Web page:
Think about it for a minute, why would big business make such a move if they didn’t have a back up plan.

    •' Hannah says:

      Why? Because of regulatory pressure from the U.S. government, which in turn is reacting to the unregulated nature and popularity of bitcoin.

      •' Nathan Adored says:

        Then again, maybe they’re just using that as a plausible excuse to get rid of some competition. Cept, if that’s the case, it’s likely gonna backfire. Badly.

    • A… merger? With whom or what? I haven’t read any of those rumours 🙂

      It sounds interesting, though!

  6.' Lani Global says:

    SL major TOS change without notice. Take it or leave it.

    That pretty much says it all 🙂

  7. “The ironic thing is that Linden Lab still has the opportunity to go in the opposite direction, to expand instead of contracting.

    Instead of shutting down third-party exchanges, the company could have instead went all-out with the currency, expanding the API to other grids.”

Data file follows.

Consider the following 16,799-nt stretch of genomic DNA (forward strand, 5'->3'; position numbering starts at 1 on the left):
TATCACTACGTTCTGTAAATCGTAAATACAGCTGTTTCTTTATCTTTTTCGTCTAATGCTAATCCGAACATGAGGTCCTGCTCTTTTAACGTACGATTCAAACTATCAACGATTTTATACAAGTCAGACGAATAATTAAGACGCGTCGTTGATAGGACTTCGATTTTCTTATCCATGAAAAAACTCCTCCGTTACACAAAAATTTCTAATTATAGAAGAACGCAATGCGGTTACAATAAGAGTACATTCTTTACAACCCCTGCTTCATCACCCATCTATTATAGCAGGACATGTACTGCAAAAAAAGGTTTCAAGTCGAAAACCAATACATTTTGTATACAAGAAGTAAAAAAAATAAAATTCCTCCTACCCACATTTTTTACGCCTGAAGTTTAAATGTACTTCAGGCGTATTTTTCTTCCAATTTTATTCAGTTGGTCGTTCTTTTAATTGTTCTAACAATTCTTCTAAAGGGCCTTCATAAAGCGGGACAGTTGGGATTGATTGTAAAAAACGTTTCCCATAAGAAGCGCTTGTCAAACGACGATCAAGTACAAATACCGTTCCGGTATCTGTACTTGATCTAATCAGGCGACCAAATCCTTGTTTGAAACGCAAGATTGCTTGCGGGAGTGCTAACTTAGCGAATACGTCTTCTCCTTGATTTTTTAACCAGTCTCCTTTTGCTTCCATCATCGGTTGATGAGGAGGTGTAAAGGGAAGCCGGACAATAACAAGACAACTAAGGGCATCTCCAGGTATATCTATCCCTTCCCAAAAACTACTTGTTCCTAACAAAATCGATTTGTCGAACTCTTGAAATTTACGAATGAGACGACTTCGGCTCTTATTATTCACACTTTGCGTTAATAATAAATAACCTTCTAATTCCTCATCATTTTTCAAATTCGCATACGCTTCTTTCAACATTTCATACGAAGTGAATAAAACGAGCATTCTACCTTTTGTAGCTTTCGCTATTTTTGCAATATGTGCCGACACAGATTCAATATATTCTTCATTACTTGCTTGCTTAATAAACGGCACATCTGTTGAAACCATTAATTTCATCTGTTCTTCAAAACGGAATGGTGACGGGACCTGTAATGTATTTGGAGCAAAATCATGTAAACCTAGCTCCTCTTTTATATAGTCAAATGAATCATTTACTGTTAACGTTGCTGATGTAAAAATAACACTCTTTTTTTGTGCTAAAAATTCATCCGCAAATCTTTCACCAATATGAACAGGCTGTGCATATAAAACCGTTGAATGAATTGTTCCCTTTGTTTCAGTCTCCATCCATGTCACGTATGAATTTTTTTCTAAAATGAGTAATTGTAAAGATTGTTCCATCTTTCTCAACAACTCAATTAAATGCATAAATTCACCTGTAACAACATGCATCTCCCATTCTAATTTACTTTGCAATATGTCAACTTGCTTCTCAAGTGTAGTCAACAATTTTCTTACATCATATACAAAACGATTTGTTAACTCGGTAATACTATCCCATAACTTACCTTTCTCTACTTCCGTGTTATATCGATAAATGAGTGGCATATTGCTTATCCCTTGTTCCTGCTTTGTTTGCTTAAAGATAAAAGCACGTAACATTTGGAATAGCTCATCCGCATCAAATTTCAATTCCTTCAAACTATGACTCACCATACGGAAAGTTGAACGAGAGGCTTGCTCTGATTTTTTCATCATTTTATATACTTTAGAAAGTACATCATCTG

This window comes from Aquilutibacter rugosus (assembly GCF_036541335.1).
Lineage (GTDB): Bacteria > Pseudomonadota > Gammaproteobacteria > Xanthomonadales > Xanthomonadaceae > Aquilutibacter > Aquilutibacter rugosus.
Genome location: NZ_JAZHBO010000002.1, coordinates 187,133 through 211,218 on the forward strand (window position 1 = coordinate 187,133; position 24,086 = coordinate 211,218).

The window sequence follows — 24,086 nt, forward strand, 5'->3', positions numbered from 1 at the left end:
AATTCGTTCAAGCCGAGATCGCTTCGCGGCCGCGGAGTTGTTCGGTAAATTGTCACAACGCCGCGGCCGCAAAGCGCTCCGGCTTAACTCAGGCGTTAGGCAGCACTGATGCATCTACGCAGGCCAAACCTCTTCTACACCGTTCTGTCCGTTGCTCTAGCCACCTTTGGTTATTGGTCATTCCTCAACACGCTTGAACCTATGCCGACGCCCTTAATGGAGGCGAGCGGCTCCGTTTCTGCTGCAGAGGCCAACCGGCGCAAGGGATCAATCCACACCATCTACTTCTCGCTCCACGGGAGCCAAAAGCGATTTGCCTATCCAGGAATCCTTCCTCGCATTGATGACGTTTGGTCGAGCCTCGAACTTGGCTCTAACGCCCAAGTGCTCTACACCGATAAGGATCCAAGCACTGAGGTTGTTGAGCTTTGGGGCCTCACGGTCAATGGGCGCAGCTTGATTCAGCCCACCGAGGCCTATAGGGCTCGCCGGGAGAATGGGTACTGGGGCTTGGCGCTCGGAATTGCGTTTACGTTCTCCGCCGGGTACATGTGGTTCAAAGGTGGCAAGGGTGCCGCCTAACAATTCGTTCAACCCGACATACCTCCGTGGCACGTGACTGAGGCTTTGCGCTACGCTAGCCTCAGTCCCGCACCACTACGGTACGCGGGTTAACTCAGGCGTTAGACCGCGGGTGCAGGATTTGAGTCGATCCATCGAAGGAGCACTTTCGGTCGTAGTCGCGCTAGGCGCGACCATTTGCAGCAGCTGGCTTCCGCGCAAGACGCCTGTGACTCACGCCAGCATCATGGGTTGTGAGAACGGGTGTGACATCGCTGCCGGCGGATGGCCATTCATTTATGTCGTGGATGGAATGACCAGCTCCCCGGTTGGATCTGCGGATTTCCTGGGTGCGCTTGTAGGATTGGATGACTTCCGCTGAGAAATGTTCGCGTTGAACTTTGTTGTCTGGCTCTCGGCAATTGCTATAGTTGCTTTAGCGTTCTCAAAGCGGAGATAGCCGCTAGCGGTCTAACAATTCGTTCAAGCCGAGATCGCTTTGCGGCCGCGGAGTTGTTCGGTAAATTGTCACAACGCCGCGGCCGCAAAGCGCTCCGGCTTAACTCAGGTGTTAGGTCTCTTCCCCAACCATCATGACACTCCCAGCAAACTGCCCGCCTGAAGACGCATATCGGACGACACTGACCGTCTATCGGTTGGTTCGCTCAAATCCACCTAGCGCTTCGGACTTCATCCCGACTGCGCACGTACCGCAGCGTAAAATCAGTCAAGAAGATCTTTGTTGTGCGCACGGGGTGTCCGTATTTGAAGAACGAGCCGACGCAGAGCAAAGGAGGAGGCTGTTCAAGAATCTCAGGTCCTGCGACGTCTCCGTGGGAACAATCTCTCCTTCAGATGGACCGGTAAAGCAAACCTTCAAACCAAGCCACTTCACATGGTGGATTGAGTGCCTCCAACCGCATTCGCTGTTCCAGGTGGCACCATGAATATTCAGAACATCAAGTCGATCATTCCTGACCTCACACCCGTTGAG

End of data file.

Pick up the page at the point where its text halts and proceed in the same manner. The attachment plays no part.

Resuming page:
Maria, you’re so right on that!! For years I have been writing (and occasionally pestering some Lindens, while I still knew a few) about the possibility of the L$ going “beyond Second Life”. Think micropayments, fundraising, crowdfunding. Think about competitors to Flattr or Kachingle, both awesome ideas with little traction, just because they don’t have a large user base. Think about the Web-based ecosystem beyond the virtual world itself. Think Coffee & Power, which also used L$!

    But Linden Lab is apparently so scared about the legal consequences of having a world-wide microcurrency that they’re drawing back into their own shell. I guess that the next “monopoly” will be the SL Marketplace, forbidding others to sell SL content on the Web (they already have paved the way for that, by refusing the access to the Direct Delivery API).